The cast vary in quality. Judi Dench is serviceable as ‘M’ (but her performance is more dour than usual) and Toby Stevens is a rascally cad of a villain (and highly watchable). The fencing tournament scene is especially well done, and the adversaries descent into all out violence is a genuine, testosterone fuelled thrill. This is one of the moments where the film picks up and does something well. John Cleese is amusing as the new Q, and Samantha Bond adds more humour than usual as Moneypenny (culminating in her hottest Bond encounter yet). Yet what this film needs isn’t more humour in the roles, it’s more spark and believability, and it’s not always there. Halle Berry may be an Oscar winner, but her turn as a Bond girl is cocky and unlikable. The villainess of the piece, played by Rosamund Pike, is far more interesting to watch. Brosnan, who should be holding the whole show together, often looks either bored or smug. Neither is appealing.
The story is actually quite novel. Bond is betrayed on a mission in Korea and is imprisoned for 14 months. On his release he sets out on a quest for revenge, which is initially not sanctioned by M (Judi Dench), and arrives in Havana, where he meets an American secret agent named Jinx (Halle Berry). It appears that both of them are after the same people, albeit (possibly) for different reasons. Bond is pursuing a sadist named Zao (Rick Yune), and the trail leads to Iceland and the ice palace liar of billionaire Gustav Graves (Toby Stephens). To get closer to Graves, Bond tries romancing his assistant, Miranda Frost (Rosamund Pike), but learns that this may not be the most fruitful route.
Yet, despite having a good tale to tell, the film somehow doesn’t keep up a consistent level of quality. As we reach the end of the film, it’s as if the writers ran out of inspiration and decided to just add more bangs and dazzle in favour of imagination. Everyone seems to have a Bond style gadget all of a sudden (as if one invisible car wasn’t enough), Bond escapes death through another bout at windsurfing (with some of the lamest CGI effects seen in an action film of this calibre) and the tedious, over egged finale in North Korea just doesn’t know when to stop.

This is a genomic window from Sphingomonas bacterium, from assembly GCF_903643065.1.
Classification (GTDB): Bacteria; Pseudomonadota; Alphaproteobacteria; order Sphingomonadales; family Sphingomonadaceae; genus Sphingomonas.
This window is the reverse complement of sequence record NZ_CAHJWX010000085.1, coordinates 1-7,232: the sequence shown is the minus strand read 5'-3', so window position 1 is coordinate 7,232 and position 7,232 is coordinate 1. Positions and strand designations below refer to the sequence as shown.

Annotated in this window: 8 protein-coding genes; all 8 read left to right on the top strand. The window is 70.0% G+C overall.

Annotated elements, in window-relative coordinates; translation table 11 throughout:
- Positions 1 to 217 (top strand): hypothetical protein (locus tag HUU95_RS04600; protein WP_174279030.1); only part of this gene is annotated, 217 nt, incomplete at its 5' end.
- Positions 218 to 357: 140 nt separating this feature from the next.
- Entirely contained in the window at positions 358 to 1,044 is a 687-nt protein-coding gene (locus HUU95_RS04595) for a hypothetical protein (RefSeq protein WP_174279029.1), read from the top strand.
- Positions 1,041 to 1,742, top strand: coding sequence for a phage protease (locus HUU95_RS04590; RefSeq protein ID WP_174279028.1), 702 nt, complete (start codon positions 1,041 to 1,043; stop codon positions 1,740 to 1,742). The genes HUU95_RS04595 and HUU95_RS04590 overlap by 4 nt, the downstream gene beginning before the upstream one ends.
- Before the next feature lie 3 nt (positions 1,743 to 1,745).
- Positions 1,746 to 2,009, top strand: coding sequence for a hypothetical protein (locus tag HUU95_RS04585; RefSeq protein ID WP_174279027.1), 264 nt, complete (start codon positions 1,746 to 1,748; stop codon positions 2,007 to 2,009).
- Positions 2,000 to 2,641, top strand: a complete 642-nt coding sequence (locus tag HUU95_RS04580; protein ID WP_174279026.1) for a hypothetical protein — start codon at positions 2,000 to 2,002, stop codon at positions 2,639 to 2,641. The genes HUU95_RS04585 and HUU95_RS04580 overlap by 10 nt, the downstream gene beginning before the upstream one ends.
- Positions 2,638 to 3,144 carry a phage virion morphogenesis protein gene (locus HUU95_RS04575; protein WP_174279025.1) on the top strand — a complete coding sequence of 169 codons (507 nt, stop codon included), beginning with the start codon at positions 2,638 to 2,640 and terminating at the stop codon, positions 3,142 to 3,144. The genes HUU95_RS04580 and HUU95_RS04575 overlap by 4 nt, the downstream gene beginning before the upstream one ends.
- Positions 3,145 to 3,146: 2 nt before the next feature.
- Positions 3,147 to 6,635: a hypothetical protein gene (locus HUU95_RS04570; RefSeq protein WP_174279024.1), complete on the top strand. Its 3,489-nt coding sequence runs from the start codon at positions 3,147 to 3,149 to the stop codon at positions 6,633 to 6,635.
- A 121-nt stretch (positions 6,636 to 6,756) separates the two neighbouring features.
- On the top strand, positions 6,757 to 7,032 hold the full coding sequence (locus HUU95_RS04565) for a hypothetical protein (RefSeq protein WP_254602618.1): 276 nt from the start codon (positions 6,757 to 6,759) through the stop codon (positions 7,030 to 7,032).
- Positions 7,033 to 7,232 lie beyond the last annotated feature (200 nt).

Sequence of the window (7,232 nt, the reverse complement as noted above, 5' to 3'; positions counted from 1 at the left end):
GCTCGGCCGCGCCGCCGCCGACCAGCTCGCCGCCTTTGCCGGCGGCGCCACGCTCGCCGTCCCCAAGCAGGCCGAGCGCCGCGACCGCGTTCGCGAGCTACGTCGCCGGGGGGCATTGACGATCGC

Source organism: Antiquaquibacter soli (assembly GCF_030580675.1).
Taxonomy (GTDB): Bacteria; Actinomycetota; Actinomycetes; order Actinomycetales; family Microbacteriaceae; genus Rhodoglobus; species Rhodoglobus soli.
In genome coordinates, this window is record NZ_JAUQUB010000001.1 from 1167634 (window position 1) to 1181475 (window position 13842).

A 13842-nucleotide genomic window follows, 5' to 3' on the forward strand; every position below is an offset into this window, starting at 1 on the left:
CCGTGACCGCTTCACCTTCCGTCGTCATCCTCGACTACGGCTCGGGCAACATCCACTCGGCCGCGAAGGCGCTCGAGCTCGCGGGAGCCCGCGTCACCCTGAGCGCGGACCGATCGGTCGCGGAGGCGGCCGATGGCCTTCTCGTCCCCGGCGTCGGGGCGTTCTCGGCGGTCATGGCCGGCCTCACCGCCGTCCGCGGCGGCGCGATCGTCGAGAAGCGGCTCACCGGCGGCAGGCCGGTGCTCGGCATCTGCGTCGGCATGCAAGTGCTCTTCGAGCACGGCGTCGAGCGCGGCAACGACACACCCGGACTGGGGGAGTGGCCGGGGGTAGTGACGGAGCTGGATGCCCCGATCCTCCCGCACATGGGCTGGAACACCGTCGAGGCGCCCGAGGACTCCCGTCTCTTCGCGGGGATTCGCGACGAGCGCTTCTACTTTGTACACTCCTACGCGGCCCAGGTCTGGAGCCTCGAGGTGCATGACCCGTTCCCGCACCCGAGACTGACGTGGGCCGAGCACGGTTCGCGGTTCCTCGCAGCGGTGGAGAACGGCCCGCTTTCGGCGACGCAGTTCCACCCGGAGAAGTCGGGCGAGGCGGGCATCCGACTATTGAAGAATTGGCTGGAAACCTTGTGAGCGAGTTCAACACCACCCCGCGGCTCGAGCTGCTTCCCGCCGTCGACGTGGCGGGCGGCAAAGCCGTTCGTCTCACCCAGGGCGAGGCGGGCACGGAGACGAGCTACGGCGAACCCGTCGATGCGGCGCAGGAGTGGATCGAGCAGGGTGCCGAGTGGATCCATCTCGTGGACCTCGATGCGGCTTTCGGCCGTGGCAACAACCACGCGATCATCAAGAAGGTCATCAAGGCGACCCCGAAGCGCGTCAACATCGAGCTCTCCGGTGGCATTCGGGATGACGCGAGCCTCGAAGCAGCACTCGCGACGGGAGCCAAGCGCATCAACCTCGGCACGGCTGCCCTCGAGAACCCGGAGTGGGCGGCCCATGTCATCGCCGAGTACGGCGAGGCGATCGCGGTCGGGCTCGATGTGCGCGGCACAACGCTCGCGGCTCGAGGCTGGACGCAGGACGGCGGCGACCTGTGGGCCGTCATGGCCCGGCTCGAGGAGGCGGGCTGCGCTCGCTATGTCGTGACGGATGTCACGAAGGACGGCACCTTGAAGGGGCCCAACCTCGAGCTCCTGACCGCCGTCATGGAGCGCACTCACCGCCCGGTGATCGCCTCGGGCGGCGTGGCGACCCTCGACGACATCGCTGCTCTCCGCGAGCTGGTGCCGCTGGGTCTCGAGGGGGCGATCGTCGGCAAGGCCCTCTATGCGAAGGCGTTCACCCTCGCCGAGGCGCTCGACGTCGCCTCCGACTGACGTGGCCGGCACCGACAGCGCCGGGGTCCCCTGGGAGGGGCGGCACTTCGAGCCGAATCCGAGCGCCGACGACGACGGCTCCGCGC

Somewhere in all the distracting editing and anachronistic usage of old Clash tunes, there is a good Bond film. However the final result is a bloated mess. Whether the fault lies with director Lee Tamahori is not clear, but he often doesn’t have the greatest material to work with, regardless of the presentation. Robert Wade and Neal Purvis’ script runs out of steam well before the end, and the dialogue becomes ever blander. The action becomes ever more grander, yet uninspired.
The kinetic, slick cinematography and slightly untypical script take risks with 007’s image, but this innovation is squandered in the latter half of the film for ludicrous over the top spectacle, which while one of the hallmarks of the Bond series, can fail to impress when there is no imagination behind the next big bang. Like a bull in a china shop, Die Another Day is loud and eye-catching, but also a bit of a mess.